But whatever way it develops, keep your eyes firmly fixed on this space.
Submitted by Daisy.Goodall on Sat, 23/07/2016 - 00:00
Starting university is a leap into an independent and self-reliant way of life. For students who are blind or visually impaired, some forward-thinking is essential to ensure that you have the right tools to ease this transition. The good news is that modern technology and smartphones have helped to close the gap between disabled students and their peers, particularly in the form of apps. Here's our selection to get you started.
Several are free in their basic form, some cost a few pounds and one is a heavyweight option. And don't miss number 10 which is an app that lists accessible apps.
The talking calculator has a range of voices to choose from and allows you to record your own voice. It works with VoiceOver for the blind, or has a high contrast options for those with limited sight. Features include large colourful buttons and the option to use speech for answers, button names and formulas. Button names are read aloud as your finger moves over the screen. Double tapping a button enters the number onscreen.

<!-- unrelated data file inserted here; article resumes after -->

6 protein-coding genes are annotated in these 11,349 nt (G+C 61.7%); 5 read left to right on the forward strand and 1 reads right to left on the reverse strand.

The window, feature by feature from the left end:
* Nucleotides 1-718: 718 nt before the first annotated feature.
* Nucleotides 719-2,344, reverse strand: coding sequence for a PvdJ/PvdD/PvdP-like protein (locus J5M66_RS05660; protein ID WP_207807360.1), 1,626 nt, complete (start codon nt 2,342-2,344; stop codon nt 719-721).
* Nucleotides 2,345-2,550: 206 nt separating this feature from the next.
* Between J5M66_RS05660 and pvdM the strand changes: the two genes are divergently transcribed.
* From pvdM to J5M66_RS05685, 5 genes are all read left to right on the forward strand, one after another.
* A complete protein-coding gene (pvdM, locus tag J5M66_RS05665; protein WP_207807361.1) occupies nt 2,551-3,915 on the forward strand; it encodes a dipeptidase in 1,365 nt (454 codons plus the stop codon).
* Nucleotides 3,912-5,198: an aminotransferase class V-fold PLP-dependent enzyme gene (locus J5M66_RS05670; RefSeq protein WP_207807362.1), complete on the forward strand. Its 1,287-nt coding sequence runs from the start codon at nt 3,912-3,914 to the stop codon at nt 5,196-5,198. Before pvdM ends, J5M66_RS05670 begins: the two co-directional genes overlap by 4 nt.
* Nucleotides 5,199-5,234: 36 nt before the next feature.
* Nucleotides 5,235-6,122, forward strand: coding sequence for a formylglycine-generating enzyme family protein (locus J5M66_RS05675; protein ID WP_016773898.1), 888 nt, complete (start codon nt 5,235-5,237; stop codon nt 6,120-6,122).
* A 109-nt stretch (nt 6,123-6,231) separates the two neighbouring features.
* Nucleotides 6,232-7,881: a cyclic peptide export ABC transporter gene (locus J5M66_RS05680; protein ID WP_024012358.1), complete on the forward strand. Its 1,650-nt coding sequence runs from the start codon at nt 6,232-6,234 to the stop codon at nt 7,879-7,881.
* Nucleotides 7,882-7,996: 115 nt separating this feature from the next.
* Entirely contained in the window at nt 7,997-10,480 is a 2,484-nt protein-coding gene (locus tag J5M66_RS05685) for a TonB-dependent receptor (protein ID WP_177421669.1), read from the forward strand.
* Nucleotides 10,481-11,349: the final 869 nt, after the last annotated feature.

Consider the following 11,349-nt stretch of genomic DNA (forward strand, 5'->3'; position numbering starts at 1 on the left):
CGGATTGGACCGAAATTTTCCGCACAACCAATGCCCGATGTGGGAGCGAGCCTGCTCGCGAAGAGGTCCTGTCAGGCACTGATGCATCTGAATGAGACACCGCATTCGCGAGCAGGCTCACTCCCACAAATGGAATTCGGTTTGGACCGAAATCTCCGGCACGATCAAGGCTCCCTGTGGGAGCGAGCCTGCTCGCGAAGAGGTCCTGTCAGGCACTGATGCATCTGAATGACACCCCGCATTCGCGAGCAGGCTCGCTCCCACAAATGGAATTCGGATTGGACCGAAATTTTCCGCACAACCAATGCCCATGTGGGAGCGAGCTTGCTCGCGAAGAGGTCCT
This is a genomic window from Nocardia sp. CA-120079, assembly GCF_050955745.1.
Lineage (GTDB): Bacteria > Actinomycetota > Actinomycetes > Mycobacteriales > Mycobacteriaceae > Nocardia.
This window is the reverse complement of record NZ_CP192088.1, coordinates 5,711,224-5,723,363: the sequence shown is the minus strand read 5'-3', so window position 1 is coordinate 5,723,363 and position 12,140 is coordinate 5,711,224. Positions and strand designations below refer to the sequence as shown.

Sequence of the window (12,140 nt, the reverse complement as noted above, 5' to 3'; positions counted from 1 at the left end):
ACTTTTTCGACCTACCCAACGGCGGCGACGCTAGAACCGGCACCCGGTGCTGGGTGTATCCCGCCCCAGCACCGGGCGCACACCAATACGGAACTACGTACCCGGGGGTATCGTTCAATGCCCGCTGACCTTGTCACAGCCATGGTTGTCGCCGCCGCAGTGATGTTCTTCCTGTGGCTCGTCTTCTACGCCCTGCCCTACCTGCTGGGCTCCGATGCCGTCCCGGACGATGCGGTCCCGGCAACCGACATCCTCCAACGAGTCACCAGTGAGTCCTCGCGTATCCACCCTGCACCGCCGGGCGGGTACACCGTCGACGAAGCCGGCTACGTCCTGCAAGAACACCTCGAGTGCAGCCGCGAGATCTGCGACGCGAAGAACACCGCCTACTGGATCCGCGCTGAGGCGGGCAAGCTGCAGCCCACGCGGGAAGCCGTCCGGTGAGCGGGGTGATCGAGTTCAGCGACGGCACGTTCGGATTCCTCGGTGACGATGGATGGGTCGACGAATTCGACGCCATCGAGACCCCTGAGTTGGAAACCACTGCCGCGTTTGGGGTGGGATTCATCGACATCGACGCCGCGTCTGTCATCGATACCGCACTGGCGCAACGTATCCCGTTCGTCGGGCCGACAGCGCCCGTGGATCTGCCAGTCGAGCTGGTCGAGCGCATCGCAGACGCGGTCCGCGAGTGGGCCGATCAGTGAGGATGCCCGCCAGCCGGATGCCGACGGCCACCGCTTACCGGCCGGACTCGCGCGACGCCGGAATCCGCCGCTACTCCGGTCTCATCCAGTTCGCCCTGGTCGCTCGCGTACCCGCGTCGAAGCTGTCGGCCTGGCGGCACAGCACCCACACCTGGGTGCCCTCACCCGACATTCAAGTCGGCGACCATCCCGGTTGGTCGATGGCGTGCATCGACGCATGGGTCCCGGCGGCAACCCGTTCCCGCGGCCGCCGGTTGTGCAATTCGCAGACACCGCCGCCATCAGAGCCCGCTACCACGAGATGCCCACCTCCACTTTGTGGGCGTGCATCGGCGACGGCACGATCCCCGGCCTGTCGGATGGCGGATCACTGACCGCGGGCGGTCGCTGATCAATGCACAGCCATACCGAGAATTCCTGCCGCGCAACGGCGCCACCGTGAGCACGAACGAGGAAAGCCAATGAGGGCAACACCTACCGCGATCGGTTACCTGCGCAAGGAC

This app is a financial commitment, but promises to be ‘fast, accurate and efficient’. It converts printed text into speech to enable access to both single and multiple page documents. It promises to work with ‘the touch of a single button’ and is facilitated by ‘a field of view report, automatic page detection, and tilt control.’
Fully accessible with VoiceOver, this app is an excellent tool for organisation. It includes a notes area with reminders, a repeating alarm feature, a snooze option and a multi-use timer. Advanced features for a small cost provide you with the ability to set interval timers for doing repetitive chores, which could be used to set revision breaks.
10. And finally... an app about accessible apps
The Braille Institute has launched an iOS app called ViA (Visually Impaired Apps), which identifies the Pad and iPhone compatible apps that are useful for those with impaired sight. It enables users to sift through the 500,000 plus apps in the App Store and highlights those that were built to provide functionality to people with limited or no vision
Submitted by Catherine.Grinyer on Thu, 07/07/2016 - 12:39
The winners of the sixth AbilityNet Tech4Good Awards were announced today at a glittering ceremony at BT Centre in London. The Awards celebrate the amazing people who use digital technology to make the world a better place and winners included charities, businesses and a team based within the NHS.